Just watched The Happiness Advantage on PBS. Much resonated: Shawn Achor tells how only 10% of our happiness comes from our external world. The rest we generate within.
I know that personally, because I have learned through living with pain that I can choose to feel happy. Of course, often I don't, but I can and each time I make the conscious choice, it is easier the next time. This is like NLP (neuro-linguistic programming) where you are taught to recognize your most resourceful state and deliberately access this before meeting a stressor. (How to do it.)
But why have I made such a fetish of happiness? Where am I coming from? I have had a deteriorating back, back surgery and a limited life for some years now. Two years ago, we moved from our country cottage on 10 acres near a lake, pure heaven, into a downtown condo house, mainly because of my health, which made me feel very bad for my husband.
Moving into a new community, I knew I was a hard sell socially. I have celiac disease (no gluten) and also can't tolerate dairy, which makes me hard to feed. I can walk well, but I can't sit for long, so it is difficult to go to someone's home with unknown chairs. I can't easily go out for a meal or for coffee with a friend. Point blank, I can't go to a movie, a pot luck or book club, play cards, knit or volunteer. It is very off-putting to a would-be hostess when I accept an invitation: “I'd love to come, but I can't eat or sit.” You have to be very good company for them to persevere!
Yet, we are happier here than anywhere before. I have had to learn (and it was so hard) to be upfront., say I can't stand around talking if we meet, have to check out the food or bring some. It's funny, people don't like it if they can't feed you – it makes them uncomfortable.
So I knew I had to be cheerful, interested and positive. I had to be rewarding enough to counterbalance my disadvantages. And it had to be genuine. I had one experience behind me as a resource. Before my surgery I had been in a wheelchair, not all the time, but shopping, traveling and walking any distance, Everyone had told me to expect to be ignored or patronized. But it didn't happen. As long as I felt inside and behaved as if I were able bodied, then people reacted to me as if I were. So could that also work socially in a new community?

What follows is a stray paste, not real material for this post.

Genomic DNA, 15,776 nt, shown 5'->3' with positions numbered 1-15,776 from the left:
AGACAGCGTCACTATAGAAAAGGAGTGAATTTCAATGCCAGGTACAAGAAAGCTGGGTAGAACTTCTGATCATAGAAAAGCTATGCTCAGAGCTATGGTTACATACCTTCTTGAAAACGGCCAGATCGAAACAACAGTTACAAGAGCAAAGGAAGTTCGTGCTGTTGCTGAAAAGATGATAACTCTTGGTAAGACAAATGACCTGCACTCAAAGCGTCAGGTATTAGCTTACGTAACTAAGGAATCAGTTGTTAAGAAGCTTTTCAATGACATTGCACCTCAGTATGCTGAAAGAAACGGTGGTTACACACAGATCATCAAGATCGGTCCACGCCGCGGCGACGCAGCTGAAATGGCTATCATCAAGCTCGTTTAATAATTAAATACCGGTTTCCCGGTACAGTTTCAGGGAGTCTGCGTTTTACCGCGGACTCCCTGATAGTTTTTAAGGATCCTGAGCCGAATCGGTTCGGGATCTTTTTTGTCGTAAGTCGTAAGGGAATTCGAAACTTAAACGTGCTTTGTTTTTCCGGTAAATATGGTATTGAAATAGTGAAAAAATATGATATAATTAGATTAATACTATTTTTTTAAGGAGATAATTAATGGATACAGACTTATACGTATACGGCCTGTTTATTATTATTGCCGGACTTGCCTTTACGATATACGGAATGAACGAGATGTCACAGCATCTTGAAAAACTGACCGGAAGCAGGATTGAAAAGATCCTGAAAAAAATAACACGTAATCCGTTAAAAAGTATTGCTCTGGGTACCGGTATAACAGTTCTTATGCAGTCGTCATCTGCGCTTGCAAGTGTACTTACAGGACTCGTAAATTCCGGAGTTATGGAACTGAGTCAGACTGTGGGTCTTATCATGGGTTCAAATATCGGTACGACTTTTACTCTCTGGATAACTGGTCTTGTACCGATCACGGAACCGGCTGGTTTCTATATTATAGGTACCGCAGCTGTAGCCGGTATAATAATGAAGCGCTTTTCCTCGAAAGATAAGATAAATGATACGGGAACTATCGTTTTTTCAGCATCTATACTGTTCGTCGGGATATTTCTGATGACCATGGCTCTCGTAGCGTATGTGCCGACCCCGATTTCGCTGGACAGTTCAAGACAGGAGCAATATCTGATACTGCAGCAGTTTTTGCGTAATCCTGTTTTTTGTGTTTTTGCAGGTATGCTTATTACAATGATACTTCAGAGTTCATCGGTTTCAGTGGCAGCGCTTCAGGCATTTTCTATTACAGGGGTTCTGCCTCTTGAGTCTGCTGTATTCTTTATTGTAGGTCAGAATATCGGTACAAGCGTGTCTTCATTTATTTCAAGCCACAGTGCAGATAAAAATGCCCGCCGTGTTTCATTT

To my surprise and relief, everyone has been kind and tolerant. We have made good friends and life is interesting and fulfilling, though it has taken effort to get up on bad days and set myself up to be happy and content. But, as my mother would have said, it's like a muscle and gets stronger the more you use it.
Gradually, I am finding I know my happy state and can select it rather like a tune on a juke box. Dr. Achor talks of working with bankers who have missed a bonus, then soon after going to Africa where an entire economy had collapses, yet the Africans were the more cheerful.
I can vouch for that. We have many times visited former black homelands in South Africa, where the women carried the household water on their heads and there was one long drop toilet between several houses. The children played in the dust and crowded round me, running their hands through my hair while I taught them high fives. They shared their food with us and afterwards they danced, joyously they danced, while 20 miles away in the nearby town, the whites rushed by, harried against time.
What have we lost that they know in their bones? Ben, a villager and aid worker, told me that one New Year's Day he danced for five hours in the dust and the sun, for the pure joy of being alive.
Shawn Achor gives his steps to greater happiness. The first is to be grateful each day for three new good things that have happened. It works. Some years ago when a friend's marriage broke up, i knew she would be all right when she told me she was keeping a gratitude journal. Ten years later, she has a new husband, a job she loves and a Harley!
You obviously have to be careful: another happiness program boasted one participant took his course and ended up with a real estate agent. And Norman Vincent Peale taught a womanositive thinking …”and now she owns a corset factory!” So far I have netted a happy marriage and a contented cat.
For several years, I have been being consciously grateful for three good things just before I sleep. It gives a flavour to the day, colours it gold, not drab. It is so easy for days to run into each other, humdrum and the same, so I have expanded my gratitude exercise. I run the day through my head, highlighting each warm moment, every kindness, times when I see another's humanity. And then, I see, the day is not a featureless puddle of happenings, but there's a rainbow of grace colouring it. I can say, yes, that was a day worth living.